Maybe you’ve got the DVR working overtime, or maybe you’ve just clicked through the channels enough to have caught a moment of “It’s a Wonderful Lifetime” or Hallmark’s “Countdown to Christmas,” both of which started well before Thanksgiving, or ABC Family’s “25 Days of Christmas,” which kicked off in mid-November with a countdown to the countdown. Either way, you’ve seen the blizzard of cable-network marathons that has all but eradicated the need for Advent calendars and expanded the tableau of the holiday season from reindeer and snowmen to include single women and several glasses of Pinot Grigio.
It’s what network reps call “stunt programming,” and it’s a relentless onslaught of movies with an awful lot in common: casts sprinkled with Beverly Hills 90210 alumni, plots with impossibly low stakes (imperiled tree lots, employment prospects for window designers), and familiar echoes of classics like A Christmas Carol, It’s a Wonderful Life, and Miracle on 34th Street—with a grinch or an angel or a Claus cameo to move things along.
“It’s a not so secret formula,” says Rich Cronin, who served as president and CEO of Fox Family (now ABC Family) from 1998 to 2000. “It’s a single person, usually a young woman, who is widowed or divorced or never married, who finds love through the spirit of Christmas. Eighty percent of the movies have that basic theme.”
It’s hard to pinpoint exactly when holiday programming went from a tie-in to a full-throttle phenomenon—Buffalo News reported 20 original holiday-themed movies premiered on Hallmark, Lifetime, and ABC Family alone this year, and estimated thousands of hours of air time devoted to specials—but Cronin says he paved the way during his tenure at Fox Family.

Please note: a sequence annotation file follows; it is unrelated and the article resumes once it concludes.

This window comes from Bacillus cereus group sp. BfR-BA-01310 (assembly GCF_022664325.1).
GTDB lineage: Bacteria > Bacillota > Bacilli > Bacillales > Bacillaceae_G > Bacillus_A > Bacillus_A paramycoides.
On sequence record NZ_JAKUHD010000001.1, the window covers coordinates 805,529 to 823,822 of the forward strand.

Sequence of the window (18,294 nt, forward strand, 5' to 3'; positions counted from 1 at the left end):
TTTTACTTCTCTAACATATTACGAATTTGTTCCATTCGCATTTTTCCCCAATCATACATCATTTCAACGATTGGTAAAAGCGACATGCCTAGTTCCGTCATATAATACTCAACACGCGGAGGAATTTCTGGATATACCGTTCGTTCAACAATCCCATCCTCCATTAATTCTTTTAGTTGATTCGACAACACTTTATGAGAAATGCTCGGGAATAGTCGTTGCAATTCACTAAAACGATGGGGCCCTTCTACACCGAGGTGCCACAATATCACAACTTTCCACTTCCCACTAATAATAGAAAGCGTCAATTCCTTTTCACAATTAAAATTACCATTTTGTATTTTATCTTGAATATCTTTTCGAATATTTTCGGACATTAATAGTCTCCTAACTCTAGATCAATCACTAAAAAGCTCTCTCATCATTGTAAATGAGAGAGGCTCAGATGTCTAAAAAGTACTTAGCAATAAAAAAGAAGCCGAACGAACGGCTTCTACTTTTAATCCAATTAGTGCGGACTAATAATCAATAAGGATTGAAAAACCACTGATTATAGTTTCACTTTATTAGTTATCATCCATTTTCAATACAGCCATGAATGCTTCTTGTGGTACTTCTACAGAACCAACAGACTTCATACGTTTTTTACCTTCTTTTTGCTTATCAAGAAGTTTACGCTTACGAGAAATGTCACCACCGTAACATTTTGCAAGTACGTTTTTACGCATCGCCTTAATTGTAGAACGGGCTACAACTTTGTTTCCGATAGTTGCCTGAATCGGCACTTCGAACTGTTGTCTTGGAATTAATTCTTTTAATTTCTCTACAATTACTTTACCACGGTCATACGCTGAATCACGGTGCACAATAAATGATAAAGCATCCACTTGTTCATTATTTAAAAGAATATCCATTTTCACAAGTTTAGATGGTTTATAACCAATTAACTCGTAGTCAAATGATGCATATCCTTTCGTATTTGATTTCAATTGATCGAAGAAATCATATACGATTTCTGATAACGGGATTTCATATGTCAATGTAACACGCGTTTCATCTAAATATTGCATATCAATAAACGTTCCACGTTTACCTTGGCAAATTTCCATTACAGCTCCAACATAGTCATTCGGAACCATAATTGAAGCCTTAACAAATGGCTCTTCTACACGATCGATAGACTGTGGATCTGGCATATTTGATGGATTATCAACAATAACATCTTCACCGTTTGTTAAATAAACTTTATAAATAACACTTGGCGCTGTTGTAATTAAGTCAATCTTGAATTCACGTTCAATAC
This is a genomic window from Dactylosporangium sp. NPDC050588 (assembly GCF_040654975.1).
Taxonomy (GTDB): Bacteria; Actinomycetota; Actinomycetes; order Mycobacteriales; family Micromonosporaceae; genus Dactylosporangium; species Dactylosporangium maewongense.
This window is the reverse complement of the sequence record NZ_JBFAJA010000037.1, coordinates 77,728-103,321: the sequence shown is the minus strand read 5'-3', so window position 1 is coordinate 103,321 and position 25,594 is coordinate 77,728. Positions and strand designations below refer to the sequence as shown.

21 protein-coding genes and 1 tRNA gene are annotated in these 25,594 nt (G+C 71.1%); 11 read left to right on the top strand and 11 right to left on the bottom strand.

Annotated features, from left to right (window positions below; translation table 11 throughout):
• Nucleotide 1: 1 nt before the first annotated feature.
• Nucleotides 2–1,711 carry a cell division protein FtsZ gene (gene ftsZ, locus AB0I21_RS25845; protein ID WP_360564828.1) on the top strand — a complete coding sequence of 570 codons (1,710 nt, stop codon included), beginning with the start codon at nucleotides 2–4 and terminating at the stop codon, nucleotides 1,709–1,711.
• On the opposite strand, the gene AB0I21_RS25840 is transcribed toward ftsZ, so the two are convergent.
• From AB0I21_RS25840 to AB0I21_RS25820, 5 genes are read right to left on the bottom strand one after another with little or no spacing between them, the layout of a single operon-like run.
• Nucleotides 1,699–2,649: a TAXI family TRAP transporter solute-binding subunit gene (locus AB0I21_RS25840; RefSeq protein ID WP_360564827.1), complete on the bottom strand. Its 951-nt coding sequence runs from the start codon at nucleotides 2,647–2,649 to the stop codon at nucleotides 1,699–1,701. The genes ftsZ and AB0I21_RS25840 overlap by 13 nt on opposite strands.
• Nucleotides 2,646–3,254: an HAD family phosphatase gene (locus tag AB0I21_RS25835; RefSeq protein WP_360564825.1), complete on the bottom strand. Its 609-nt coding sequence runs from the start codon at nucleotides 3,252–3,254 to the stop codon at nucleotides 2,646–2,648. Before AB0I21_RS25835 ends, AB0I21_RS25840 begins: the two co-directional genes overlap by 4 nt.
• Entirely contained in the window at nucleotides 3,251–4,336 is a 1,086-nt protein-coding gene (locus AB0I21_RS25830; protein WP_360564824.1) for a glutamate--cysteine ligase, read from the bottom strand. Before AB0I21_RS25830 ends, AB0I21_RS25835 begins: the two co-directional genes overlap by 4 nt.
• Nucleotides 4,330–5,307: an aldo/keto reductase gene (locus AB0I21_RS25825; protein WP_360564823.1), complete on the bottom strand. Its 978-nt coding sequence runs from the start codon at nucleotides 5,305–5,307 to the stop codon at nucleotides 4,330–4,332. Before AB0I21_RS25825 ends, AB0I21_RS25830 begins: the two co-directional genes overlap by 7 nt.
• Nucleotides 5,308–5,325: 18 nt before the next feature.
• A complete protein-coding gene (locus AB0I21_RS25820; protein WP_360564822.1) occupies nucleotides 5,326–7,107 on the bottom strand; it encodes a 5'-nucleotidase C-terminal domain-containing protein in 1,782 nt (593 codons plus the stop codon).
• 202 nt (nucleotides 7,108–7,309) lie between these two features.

“One of my strategies was to own holidays,” he says. “I wanted to do more holiday programming that anybody else, and I wanted to build up a library. [These movies] have a long shelf life, because there’s a nostalgia factor to Christmas, so you can have things where the cell phones are bigger or the cars are from another era and it still resonates.”
In Cronin’s experience, the best way to package any made-for-TV movie is with a lead-in film, like a memorable Rankin/Bass production or a popular theatrical release like Home Alone or Elf, but the need for original programming stems from cost. “Those films are very expensive,” says Meghan Hooper, Lifetime’s vice president of acquisitions. Audiences of a certain age (35 and over) might remember a time during the ’80s when you couldn’t turn on the TV without seeing It’s a Wonderful Life, which aired constantly on every channel until 1993, when NBC retained the rights. Lifetime may not have the deep pockets to own a holiday biggie, but Hooper says they don’t necessarily have to.
Though Lifetime has had many iterations of its marathons over the years, the push for more original holiday programming began in the wake of 2011’s Dear Santa, about a party girl with credit card debt who falls for a do-gooder single dad.
“That movie was a huge success, it averaged a great number, and we realized, ‘Wow, people found this movie on their own, without much push from us,’’’ says Hooper, which is why Lifetime went from four original movies that year to 10 the following. According to Hooper, the programming significantly outperforms other times of the year, with total holiday viewership up 55% in 2012. (Hallmark did not respond to requests for interviews, and ABC Family declined to speak to us.)
Of course, advertisers love the placement, so the deluge of movie marathons doesn’t show any signs of slowing. This year, the newly relaunched Up network (short for Uplifting Entertainment) joined the game and positioned itself as “America’s Christmas Channel” with 400 hours of programming over the course of 40 days. How are discerning viewers supposed to know which channel’s right for them?